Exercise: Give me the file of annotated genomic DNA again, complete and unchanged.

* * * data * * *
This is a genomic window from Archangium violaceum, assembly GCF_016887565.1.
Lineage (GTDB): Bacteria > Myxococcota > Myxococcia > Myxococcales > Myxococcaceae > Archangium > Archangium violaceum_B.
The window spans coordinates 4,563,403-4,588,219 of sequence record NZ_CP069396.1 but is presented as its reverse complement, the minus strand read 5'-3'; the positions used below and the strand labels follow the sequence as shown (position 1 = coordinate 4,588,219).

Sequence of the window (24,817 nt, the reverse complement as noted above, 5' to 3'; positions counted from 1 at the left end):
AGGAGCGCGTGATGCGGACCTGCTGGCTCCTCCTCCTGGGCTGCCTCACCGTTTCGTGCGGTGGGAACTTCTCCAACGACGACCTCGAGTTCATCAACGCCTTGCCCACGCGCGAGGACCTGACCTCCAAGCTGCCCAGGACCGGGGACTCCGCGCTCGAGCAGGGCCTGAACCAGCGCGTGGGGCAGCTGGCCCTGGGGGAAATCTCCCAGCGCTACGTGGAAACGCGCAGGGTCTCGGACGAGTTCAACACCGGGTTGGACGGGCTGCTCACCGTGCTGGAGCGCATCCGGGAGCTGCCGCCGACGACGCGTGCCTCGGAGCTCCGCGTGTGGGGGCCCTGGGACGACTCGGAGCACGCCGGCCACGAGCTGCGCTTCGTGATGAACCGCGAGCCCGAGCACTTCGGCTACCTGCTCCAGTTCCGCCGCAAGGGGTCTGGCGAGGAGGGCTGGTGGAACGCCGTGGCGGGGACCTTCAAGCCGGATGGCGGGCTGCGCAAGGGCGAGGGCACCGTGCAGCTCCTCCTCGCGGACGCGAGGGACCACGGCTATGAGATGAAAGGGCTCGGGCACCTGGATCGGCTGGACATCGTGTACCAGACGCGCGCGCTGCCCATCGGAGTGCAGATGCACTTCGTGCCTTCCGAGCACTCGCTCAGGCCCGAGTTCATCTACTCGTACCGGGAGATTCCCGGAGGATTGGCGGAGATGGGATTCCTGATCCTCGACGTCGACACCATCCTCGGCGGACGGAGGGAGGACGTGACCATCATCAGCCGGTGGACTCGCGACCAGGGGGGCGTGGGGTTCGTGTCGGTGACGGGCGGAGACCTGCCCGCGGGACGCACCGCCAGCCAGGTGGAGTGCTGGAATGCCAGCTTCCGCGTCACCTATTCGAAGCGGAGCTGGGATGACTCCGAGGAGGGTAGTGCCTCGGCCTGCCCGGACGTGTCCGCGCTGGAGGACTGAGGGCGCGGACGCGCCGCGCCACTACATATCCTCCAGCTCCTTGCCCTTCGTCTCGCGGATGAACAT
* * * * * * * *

This is a genomic window from Archangium violaceum, assembly GCF_016887565.1.
Lineage (GTDB): Bacteria > Myxococcota > Myxococcia > Myxococcales > Myxococcaceae > Archangium > Archangium violaceum_B.
The window spans coordinates 4,563,403-4,588,219 of sequence record NZ_CP069396.1 but is presented as its reverse complement, the minus strand read 5'-3'; the positions used below and the strand labels follow the sequence as shown (position 1 = coordinate 4,588,219).

Sequence of the window (24,817 nt, the reverse complement as noted above, 5' to 3'; positions counted from 1 at the left end):
AGGAGCGCGTGATGCGGACCTGCTGGCTCCTCCTCCTGGGCTGCCTCACCGTTTCGTGCGGTGGGAACTTCTCCAACGACGACCTCGAGTTCATCAACGCCTTGCCCACGCGCGAGGACCTGACCTCCAAGCTGCCCAGGACCGGGGACTCCGCGCTCGAGCAGGGCCTGAACCAGCGCGTGGGGCAGCTGGCCCTGGGGGAAATCTCCCAGCGCTACGTGGAAACGCGCAGGGTCTCGGACGAGTTCAACACCGGGTTGGACGGGCTGCTCACCGTGCTGGAGCGCATCCGGGAGCTGCCGCCGACGACGCGTGCCTCGGAGCTCCGCGTGTGGGGGCCCTGGGACGACTCGGAGCACGCCGGCCACGAGCTGCGCTTCGTGATGAACCGCGAGCCCGAGCACTTCGGCTACCTGCTCCAGTTCCGCCGCAAGGGGTCTGGCGAGGAGGGCTGGTGGAACGCCGTGGCGGGGACCTTCAAGCCGGATGGCGGGCTGCGCAAGGGCGAGGGCACCGTGCAGCTCCTCCTCGCGGACGCGAGGGACCACGGCTATGAGATGAAAGGGCTCGGGCACCTGGATCGGCTGGACATCGTGTACCAGACGCGCGCGCTGCCCATCGGAGTGCAGATGCACTTCGTGCCTTCCGAGCACTCGCTCAGGCCCGAGTTCATCTACTCGTACCGGGAGATTCCCGGAGGATTGGCGGAGATGGGATTCCTGATCCTCGACGTCGACACCATCCTCGGCGGACGGAGGGAGGACGTGACCATCATCAGCCGGTGGACTCGCGACCAGGGGGGCGTGGGGTTCGTGTCGGTGACGGGCGGAGACCTGCCCGCGGGACGCACCGCCAGCCAGGTGGAGTGCTGGAATGCCAGCTTCCGCGTCACCTATTCGAAGCGGAGCTGGGATGACTCCGAGGAGGGTAGTGCCTCGGCCTGCCCGGACGTGTCCGCGCTGGAGGACTGAGGGCGCGGACGCGCCGCGCCACTACATATCCTCCAGCTCCTTGCCCTTCGTCTCGCGGATGAACAT